This thou perceiv'st, which makes thy love more strong, To love that well, which thou must leave ere long. But be contented when that fell arrest Without all bail shall carry me away, My life hath in this line some interest, Which for memorial still with thee shall stay. When thou reviewest this, thou dost review The very part was consecrate to thee: The earth can have but earth, which is his due; My spirit is thine, the better part of me: So then thou hast but lost the dregs of life, The prey of worms, my body being dead; The coward conquest of a wretch's knife, Too base of thee to be remembered.
The worth of that is that which it contains, And that is this, and this with thee remains. So are you to my thoughts as food to life, Or as sweet-season'd showers are to the ground; And for the peace of you I hold such strife As 'twixt a miser and his wealth is found. Now proud as an enjoyer, and anon Doubting the filching age will steal his treasure; Now counting best to be with you alone, Then better'd that the world may see my pleasure: Sometime all full with feasting on your sight, And by and by clean starved for a look; Possessing or pursuing no delight Save what is had, or must from you be took.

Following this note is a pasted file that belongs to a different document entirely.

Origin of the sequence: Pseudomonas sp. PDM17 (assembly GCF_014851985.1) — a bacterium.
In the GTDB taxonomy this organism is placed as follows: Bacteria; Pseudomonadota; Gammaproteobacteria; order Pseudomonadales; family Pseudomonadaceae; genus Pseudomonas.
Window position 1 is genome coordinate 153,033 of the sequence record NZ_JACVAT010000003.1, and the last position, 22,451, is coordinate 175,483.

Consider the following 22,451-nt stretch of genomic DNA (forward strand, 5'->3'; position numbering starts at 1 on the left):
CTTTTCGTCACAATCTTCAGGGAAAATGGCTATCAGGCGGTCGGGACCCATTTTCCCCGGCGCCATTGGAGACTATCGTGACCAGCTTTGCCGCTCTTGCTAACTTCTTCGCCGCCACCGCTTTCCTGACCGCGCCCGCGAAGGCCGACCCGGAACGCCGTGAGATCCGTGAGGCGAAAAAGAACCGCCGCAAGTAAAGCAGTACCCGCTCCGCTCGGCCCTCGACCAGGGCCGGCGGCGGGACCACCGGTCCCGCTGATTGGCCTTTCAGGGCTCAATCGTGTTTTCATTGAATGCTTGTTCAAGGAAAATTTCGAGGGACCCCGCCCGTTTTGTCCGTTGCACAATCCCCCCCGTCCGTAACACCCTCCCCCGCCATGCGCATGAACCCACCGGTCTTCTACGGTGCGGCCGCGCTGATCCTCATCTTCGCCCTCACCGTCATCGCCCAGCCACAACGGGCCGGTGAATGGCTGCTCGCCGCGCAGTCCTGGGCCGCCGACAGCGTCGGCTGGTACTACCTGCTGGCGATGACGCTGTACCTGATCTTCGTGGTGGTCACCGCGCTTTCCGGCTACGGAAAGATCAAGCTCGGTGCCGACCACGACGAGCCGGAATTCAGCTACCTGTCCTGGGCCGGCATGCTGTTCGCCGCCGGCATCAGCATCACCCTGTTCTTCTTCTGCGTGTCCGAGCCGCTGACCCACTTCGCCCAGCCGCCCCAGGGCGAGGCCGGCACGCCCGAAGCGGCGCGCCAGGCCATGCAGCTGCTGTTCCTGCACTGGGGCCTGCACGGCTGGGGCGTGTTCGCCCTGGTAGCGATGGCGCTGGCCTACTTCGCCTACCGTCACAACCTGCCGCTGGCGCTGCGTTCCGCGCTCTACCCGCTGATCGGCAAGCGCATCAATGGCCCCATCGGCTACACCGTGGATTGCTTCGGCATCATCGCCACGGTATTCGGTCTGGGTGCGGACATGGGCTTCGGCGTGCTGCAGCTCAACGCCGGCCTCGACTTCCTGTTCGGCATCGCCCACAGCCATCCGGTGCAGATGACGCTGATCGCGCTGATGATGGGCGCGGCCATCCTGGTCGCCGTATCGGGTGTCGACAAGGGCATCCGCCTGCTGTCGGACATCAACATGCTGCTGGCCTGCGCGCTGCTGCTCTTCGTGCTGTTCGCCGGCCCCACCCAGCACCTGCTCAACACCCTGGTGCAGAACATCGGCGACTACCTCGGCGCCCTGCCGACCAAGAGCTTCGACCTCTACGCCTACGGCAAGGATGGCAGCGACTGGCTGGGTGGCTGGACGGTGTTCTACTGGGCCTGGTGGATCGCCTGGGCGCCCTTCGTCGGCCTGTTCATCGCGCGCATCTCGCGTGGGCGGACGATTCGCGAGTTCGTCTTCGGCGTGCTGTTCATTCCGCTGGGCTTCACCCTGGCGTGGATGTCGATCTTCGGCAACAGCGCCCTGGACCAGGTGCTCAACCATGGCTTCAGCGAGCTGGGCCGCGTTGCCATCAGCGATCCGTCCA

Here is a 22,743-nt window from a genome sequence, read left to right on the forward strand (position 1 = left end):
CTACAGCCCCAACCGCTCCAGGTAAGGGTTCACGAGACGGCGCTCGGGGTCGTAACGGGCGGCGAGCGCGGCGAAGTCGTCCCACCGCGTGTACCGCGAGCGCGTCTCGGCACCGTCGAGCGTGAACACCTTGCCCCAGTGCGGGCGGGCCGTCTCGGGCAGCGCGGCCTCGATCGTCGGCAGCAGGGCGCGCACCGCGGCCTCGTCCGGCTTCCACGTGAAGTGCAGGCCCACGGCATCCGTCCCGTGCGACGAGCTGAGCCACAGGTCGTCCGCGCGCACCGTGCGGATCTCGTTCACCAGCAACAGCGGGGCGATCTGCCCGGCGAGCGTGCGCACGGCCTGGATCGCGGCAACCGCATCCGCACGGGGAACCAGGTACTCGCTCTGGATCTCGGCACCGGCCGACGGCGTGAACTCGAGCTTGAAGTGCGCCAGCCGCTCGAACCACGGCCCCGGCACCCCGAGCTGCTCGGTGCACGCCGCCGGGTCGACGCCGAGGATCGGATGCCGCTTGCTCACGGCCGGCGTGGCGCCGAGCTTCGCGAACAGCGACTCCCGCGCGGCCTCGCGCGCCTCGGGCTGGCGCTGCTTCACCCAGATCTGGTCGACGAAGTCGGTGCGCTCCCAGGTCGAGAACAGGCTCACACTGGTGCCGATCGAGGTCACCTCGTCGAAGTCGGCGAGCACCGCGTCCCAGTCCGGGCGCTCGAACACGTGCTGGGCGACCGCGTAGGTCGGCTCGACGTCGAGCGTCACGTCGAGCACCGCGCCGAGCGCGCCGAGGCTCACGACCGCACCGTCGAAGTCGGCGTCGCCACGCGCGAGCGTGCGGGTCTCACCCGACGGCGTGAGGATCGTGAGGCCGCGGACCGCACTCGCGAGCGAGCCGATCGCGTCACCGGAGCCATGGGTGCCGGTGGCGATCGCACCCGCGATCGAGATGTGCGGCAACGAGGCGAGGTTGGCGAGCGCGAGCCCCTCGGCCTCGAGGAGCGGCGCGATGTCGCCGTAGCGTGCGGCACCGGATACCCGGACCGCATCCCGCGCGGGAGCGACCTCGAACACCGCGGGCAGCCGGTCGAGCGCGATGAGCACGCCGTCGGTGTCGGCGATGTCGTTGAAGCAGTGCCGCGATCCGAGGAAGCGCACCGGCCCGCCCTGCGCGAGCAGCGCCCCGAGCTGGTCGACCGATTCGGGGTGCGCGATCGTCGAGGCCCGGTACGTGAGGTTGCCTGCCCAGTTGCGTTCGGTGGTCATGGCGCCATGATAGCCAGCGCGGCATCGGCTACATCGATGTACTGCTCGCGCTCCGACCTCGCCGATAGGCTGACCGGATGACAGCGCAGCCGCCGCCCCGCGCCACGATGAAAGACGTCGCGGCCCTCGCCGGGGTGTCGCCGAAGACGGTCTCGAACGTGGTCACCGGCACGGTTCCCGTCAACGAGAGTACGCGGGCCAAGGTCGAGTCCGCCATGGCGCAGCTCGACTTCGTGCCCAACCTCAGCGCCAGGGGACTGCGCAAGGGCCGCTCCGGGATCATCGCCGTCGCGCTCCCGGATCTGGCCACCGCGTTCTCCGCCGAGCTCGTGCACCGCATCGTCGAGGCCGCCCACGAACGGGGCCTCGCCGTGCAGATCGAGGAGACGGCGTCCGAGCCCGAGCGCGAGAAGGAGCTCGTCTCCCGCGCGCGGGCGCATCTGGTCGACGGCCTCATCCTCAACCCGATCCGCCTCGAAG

Thus do I pine and surfeit day by day, Or gluttoning on all, or all away. Why is my verse so barren of new pride, So far from variation or quick change? Why with the time do I not glance aside To new-found methods, and to compounds strange? Why write I still all one, ever the same, And keep invention in a noted weed, That every word doth almost tell my name, Showing their birth, and where they did proceed? Thy glass will show thee how thy beauties wear, Thy dial how thy precious minutes waste; The vacant leaves thy mind's imprint will bear, And of this book, this learning mayst thou taste.
The wrinkles which thy glass will truly show Of mouthed graves will give thee memory; Thou by thy dial's shady stealth mayst know Time's thievish progress to eternity. Look what thy memory cannot contain, Commit to these waste blanks, and thou shalt find Those children nursed, delivered from thy brain, To take a new acquaintance of thy mind. These offices, so oft as thou wilt look, Shall profit thee and much enrich thy book. So oft have I invoked thee for my Muse, And found such fair assistance in my verse As every alien pen hath got my use And under thee their poesy disperse.